“The Nazis could beat me, torture me, throw me in the gas chamber at any minute, but they could never murder my spirit,” she says.

Eventually, she would recover, move to the then Czechoslovakia and marry before emigrating to the US in 1949, where she worked in a factory. Twenty years later she would graduate with her bachelor’s degree in psychology and do her doctoral internship, both in Texas. She would also join the NAACP and march with civil rights activist Martin Luther King.

A ballerina, she was able to dance “The Blue Danube” for Mengele by pretending she was dancing the waltz in Romeo and Juliet at the Budapest Opera House. He spared her life and gave her some bread, which she shared with her fellow inmates. Later on, during the death march, she stumbled and almost fell from hunger and fatigue. The concentration camp guards would have shot her, except the people she had shared her food with, reached out and carried her.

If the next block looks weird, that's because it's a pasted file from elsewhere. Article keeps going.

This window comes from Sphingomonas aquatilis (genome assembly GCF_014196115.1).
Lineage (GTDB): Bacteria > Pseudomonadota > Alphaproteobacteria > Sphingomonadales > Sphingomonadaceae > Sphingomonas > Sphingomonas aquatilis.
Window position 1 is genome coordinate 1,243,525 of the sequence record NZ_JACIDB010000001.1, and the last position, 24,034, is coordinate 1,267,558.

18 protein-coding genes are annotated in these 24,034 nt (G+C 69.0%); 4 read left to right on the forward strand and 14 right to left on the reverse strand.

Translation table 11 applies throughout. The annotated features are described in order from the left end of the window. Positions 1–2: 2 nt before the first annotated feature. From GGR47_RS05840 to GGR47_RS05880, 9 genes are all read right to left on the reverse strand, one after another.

Arriving in America, penniless, unable to speak English she was consumed by anger – and survivor’s guilt. She was, she says, part of the conspiracy of silence.

“I never forgave myself that I survived.” It was so bad that she never showed up for her own graduation 20 years later in El Paso. But eventually, including becoming friends with the world-renowned Holocaust survivor Viktor Frankl after reading his memoir “Search for Meaning”, that she began to break her silence.

“God had a plan for me; to survive (the death camps) and take people from darkness to light, from prison to freedom. The key is in your pocket. It’s not what happens to you, it’s what you do with it. I was a survivor, not the victim.

“Find the real you in this time of Covid. In Auschwitz when we went for a shower, we had no guarantee that there would be water or gas that came out. I teach people how to get up in the morning and love themselves because self-love is self-care it’s not narcissism. When people come to me with depression, I ask them to try to look within themselves.”